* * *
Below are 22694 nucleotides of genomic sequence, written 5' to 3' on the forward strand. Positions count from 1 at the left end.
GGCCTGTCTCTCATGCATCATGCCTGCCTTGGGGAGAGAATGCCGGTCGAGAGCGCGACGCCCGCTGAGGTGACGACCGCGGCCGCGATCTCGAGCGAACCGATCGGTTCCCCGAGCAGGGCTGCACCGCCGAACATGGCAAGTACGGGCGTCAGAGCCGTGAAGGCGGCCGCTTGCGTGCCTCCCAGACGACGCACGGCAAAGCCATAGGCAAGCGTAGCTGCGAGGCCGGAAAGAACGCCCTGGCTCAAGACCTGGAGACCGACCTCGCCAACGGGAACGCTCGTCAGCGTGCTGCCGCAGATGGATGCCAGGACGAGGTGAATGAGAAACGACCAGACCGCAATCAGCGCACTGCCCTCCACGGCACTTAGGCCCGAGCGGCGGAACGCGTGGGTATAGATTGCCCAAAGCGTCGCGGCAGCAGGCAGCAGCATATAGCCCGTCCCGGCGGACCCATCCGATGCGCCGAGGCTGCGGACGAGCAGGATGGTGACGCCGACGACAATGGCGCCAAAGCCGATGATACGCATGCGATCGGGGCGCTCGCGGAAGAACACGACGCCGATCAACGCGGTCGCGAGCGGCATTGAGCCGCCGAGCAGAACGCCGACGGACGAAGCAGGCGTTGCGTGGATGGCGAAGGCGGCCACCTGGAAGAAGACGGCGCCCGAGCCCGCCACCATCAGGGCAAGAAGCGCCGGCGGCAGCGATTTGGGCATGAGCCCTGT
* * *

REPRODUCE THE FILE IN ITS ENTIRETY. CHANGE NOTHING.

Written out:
Below are 22694 nucleotides of genomic sequence, written 5' to 3' on the forward strand. Positions count from 1 at the left end.
GGCCTGTCTCTCATGCATCATGCCTGCCTTGGGGAGAGAATGCCGGTCGAGAGCGCGACGCCCGCTGAGGTGACGACCGCGGCCGCGATCTCGAGCGAACCGATCGGTTCCCCGAGCAGGGCTGCACCGCCGAACATGGCAAGTACGGGCGTCAGAGCCGTGAAGGCGGCCGCTTGCGTGCCTCCCAGACGACGCACGGCAAAGCCATAGGCAAGCGTAGCTGCGAGGCCGGAAAGAACGCCCTGGCTCAAGACCTGGAGACCGACCTCGCCAACGGGAACGCTCGTCAGCGTGCTGCCGCAGATGGATGCCAGGACGAGGTGAATGAGAAACGACCAGACCGCAATCAGCGCACTGCCCTCCACGGCACTTAGGCCCGAGCGGCGGAACGCGTGGGTATAGATTGCCCAAAGCGTCGCGGCAGCAGGCAGCAGCATATAGCCCGTCCCGGCGGACCCATCCGATGCGCCGAGGCTGCGGACGAGCAGGATGGTGACGCCGACGACAATGGCGCCAAAGCCGATGATACGCATGCGATCGGGGCGCTCGCGGAAGAACACGACGCCGATCAACGCGGTCGCGAGCGGCATTGAGCCGCCGAGCAGAACGCCGACGGACGAAGCAGGCGTTGCGTGGATGGCGAAGGCGGCCACCTGGAAGAAGACGGCGCCCGAGCCCGCCACCATCAGGGCAAGAAGCGCCGGCGGCAGCGATTTGGGCATGAGCCCTGT